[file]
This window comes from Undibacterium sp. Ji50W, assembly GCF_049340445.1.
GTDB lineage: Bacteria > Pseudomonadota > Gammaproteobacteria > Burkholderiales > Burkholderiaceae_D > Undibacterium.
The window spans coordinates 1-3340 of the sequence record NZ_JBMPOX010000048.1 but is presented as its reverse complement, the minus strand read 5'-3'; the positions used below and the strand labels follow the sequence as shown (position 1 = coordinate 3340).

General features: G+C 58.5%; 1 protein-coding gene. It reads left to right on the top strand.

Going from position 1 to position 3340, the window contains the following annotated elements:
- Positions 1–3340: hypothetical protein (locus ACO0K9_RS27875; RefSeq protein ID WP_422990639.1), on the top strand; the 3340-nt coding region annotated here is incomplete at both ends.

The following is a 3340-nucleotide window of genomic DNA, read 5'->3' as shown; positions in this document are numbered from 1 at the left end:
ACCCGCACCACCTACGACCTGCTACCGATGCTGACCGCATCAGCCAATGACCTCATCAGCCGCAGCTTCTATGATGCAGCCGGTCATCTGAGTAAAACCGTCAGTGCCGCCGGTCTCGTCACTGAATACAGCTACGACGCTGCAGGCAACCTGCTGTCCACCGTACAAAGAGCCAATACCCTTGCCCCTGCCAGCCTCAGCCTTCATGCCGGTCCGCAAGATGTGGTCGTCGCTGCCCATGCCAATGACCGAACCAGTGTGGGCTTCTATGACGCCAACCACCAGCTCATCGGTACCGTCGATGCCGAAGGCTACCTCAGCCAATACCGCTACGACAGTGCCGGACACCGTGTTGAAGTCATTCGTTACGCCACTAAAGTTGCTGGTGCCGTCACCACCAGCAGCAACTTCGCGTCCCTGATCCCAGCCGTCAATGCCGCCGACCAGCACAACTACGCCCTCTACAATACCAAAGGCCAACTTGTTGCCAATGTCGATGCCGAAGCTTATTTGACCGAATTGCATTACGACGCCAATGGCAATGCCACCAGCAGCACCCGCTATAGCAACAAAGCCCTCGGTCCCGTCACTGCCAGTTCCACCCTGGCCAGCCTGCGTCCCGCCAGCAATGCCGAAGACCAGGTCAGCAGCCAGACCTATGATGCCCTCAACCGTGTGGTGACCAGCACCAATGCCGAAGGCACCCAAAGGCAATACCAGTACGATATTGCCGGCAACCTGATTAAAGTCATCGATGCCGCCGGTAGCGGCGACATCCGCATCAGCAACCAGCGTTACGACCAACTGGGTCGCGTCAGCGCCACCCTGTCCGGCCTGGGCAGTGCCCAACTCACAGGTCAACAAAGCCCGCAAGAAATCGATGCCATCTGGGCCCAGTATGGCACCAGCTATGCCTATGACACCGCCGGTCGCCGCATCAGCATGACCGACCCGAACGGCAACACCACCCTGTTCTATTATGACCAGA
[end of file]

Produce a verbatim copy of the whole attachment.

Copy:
This window comes from Undibacterium sp. Ji50W, assembly GCF_049340445.1.
GTDB lineage: Bacteria > Pseudomonadota > Gammaproteobacteria > Burkholderiales > Burkholderiaceae_D > Undibacterium.
The window spans coordinates 1-3340 of the sequence record NZ_JBMPOX010000048.1 but is presented as its reverse complement, the minus strand read 5'-3'; the positions used below and the strand labels follow the sequence as shown (position 1 = coordinate 3340).

General features: G+C 58.5%; 1 protein-coding gene. It reads left to right on the top strand.

Going from position 1 to position 3340, the window contains the following annotated elements:
- Positions 1–3340: hypothetical protein (locus ACO0K9_RS27875; RefSeq protein ID WP_422990639.1), on the top strand; the 3340-nt coding region annotated here is incomplete at both ends.

The following is a 3340-nucleotide window of genomic DNA, read 5'->3' as shown; positions in this document are numbered from 1 at the left end:
ACCCGCACCACCTACGACCTGCTACCGATGCTGACCGCATCAGCCAATGACCTCATCAGCCGCAGCTTCTATGATGCAGCCGGTCATCTGAGTAAAACCGTCAGTGCCGCCGGTCTCGTCACTGAATACAGCTACGACGCTGCAGGCAACCTGCTGTCCACCGTACAAAGAGCCAATACCCTTGCCCCTGCCAGCCTCAGCCTTCATGCCGGTCCGCAAGATGTGGTCGTCGCTGCCCATGCCAATGACCGAACCAGTGTGGGCTTCTATGACGCCAACCACCAGCTCATCGGTACCGTCGATGCCGAAGGCTACCTCAGCCAATACCGCTACGACAGTGCCGGACACCGTGTTGAAGTCATTCGTTACGCCACTAAAGTTGCTGGTGCCGTCACCACCAGCAGCAACTTCGCGTCCCTGATCCCAGCCGTCAATGCCGCCGACCAGCACAACTACGCCCTCTACAATACCAAAGGCCAACTTGTTGCCAATGTCGATGCCGAAGCTTATTTGACCGAATTGCATTACGACGCCAATGGCAATGCCACCAGCAGCACCCGCTATAGCAACAAAGCCCTCGGTCCCGTCACTGCCAGTTCCACCCTGGCCAGCCTGCGTCCCGCCAGCAATGCCGAAGACCAGGTCAGCAGCCAGACCTATGATGCCCTCAACCGTGTGGTGACCAGCACCAATGCCGAAGGCACCCAAAGGCAATACCAGTACGATATTGCCGGCAACCTGATTAAAGTCATCGATGCCGCCGGTAGCGGCGACATCCGCATCAGCAACCAGCGTTACGACCAACTGGGTCGCGTCAGCGCCACCCTGTCCGGCCTGGGCAGTGCCCAACTCACAGGTCAACAAAGCCCGCAAGAAATCGATGCCATCTGGGCCCAGTATGGCACCAGCTATGCCTATGACACCGCCGGTCGCCGCATCAGCATGACCGACCCGAACGGCAACACCACCCTGTTCTATTATGACCAGA